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The rhythm of recovery: brain injury and the power of music

Music serves many purposes. It is a source of entertainment, happiness, community, learning and, most importantly for people recovering from brain injury, music stimulates the mind. As an organization that has supported individuals living with brain injury since 1986, we, at BrainTrust Canada, have seen firsthand the amazing, intricate relationship between music and the brain.

“I have worked with many clients throughout the years who have sustained life-changing injuries to their brain,” explains BrainTrust Executive Director, Amanda McFarlane. “Despite initially losing and needing to re-learn abilities like walking and talking, some brain injury survivors retain incredible musical abilities.”

Many brain areas are involved in the reception and production of music and thus engage many areas of cognition, including acoustic analysis, information processing, sensory-motor integration, learning, memory, decision-making, emotion, and creativity.

<who>Photo Credit: James Alton Films</who>

Music also has powerful applications as a therapeutic approach to brain injury rehabilitation. Therapies involving dance and playing instruments help individuals with brain injury gain mobility, strength, and endurance as well as improve coordination of movement.

Singing and vocalizing can improve both verbal and non-verbal communication and help brain injury survivors improve vocal control and speech production. Imitating beats and rhythm or remembering the sequence of a song can aid in the rehabilitation of cognitive abilities such as attention, memory, and executive functioning.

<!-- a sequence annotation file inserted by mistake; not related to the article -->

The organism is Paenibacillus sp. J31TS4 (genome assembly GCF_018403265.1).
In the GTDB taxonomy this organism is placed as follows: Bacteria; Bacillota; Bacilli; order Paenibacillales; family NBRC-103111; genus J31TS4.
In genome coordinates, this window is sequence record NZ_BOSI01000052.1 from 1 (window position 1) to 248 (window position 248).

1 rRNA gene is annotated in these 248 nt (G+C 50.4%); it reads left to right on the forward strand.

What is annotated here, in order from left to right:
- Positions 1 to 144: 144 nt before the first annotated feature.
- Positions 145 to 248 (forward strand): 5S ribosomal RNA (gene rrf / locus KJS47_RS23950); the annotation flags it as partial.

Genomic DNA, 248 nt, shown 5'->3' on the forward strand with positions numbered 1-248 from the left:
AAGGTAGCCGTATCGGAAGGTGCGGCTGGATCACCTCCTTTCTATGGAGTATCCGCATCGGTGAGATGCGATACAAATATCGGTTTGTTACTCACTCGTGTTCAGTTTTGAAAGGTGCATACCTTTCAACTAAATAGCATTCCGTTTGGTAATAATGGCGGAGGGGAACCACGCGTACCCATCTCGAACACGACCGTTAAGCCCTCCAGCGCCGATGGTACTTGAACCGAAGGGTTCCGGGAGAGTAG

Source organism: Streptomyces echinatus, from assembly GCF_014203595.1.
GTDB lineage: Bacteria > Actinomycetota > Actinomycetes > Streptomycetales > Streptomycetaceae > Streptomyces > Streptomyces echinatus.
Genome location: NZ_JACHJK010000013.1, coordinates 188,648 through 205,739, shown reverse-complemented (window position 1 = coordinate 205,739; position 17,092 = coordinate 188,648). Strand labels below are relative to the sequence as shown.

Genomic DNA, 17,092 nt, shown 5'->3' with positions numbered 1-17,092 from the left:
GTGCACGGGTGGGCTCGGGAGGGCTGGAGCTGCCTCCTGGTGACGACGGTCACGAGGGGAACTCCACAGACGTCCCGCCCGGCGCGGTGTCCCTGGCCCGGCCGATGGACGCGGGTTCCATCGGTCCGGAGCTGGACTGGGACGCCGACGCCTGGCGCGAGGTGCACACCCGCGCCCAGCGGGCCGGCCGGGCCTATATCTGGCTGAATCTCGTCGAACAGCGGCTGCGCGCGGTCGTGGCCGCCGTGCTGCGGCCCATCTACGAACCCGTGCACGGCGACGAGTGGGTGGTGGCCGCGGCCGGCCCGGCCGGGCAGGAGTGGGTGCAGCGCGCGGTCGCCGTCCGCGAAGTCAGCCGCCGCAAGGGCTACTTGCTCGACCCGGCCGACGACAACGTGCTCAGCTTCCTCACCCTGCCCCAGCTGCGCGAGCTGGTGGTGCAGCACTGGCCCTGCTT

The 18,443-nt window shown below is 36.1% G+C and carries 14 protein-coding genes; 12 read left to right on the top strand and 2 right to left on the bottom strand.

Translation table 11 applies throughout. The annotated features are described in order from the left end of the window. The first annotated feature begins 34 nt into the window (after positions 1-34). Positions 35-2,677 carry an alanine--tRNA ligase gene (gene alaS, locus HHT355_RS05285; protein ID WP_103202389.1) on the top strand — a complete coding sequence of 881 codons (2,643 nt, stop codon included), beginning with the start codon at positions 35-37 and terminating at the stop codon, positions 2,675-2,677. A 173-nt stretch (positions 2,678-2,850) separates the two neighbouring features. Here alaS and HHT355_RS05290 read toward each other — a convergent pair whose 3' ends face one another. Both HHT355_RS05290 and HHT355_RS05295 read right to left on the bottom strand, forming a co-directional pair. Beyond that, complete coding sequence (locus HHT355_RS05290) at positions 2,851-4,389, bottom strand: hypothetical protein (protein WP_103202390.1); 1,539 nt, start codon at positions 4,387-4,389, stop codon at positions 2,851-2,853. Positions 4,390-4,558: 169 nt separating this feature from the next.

And what’s most remarkable is that abilities learned and improved upon during music therapy can extend to everyday situations, such as communicating with family and remembering items to shop for at the grocery store, through the power of neuroplasticity.

In addition, a common struggle after brain injury is finding activities that give the individual purpose and meaning. Post-brain injury, many people are not able to return to work or school or fill life roles as they used to (e.g., caregiver). At BrainTrust, one of the most important things we do is give clients the resources to set and work towards meaningful goals after brain injury, through programs such as 1:1 Life Skills Support, Group Programs, and Clinical Counseling.

As one Clinical Counselling client explains, “Art has always been all over the place in my life, but it’s been suppressed.” After attending therapy and finding stability and purpose, this client has re-discovered a love for playing the guitar and painting.

BrainTrust Canada is excited to welcome Guy Few, an acclaimed trumpet virtuoso and brain injury survivor, who is a guest soloist with the Okanagan Symphony this weekend. Guy has had a successful career as a musician after two brain surgeries for Cavernous Hemangioma which resulted in memory loss and other complications.

He will be offering words of hope and inspiration to other brain injury survivors at BrainTrust Canada. Guy Few is performing with the Okanagan Symphony on November 18, 19, and 20 in Kelowna, Penticton, and Vernon. Learn more and purchase tickets here.

<who>Photo credit: Okanagan Symphony Orchestra</who>

About the Okanagan Symphony Orchestra: The OSO has had the privilege of sharing live music experiences with residents and visitors to the Okanagan for over 60 years. As the third largest professional orchestra in BC, the OSO, through the leadership of Music Director Rosemary Thomson, has produced a highly professional ensemble.

In addition to the OSO’s many live public concerts, our community engagement programs bring unique music and learning experiences to preschoolers and their families, students and schools, and to youth through our flagship Okanagan Symphony Youth Orchestra (OSYO).

About BrainTrust Canada: BrainTrust Canada is a non-profit organization that provides brain injury education, advocacy, and rehabilitation support services in the North and Central Okanagan. Their mission is to bring the issue of brain injury to the forefront, reduce preventable brain injuries, and maximize the potential of those who have been affected by brain injury through programs and advocacy.

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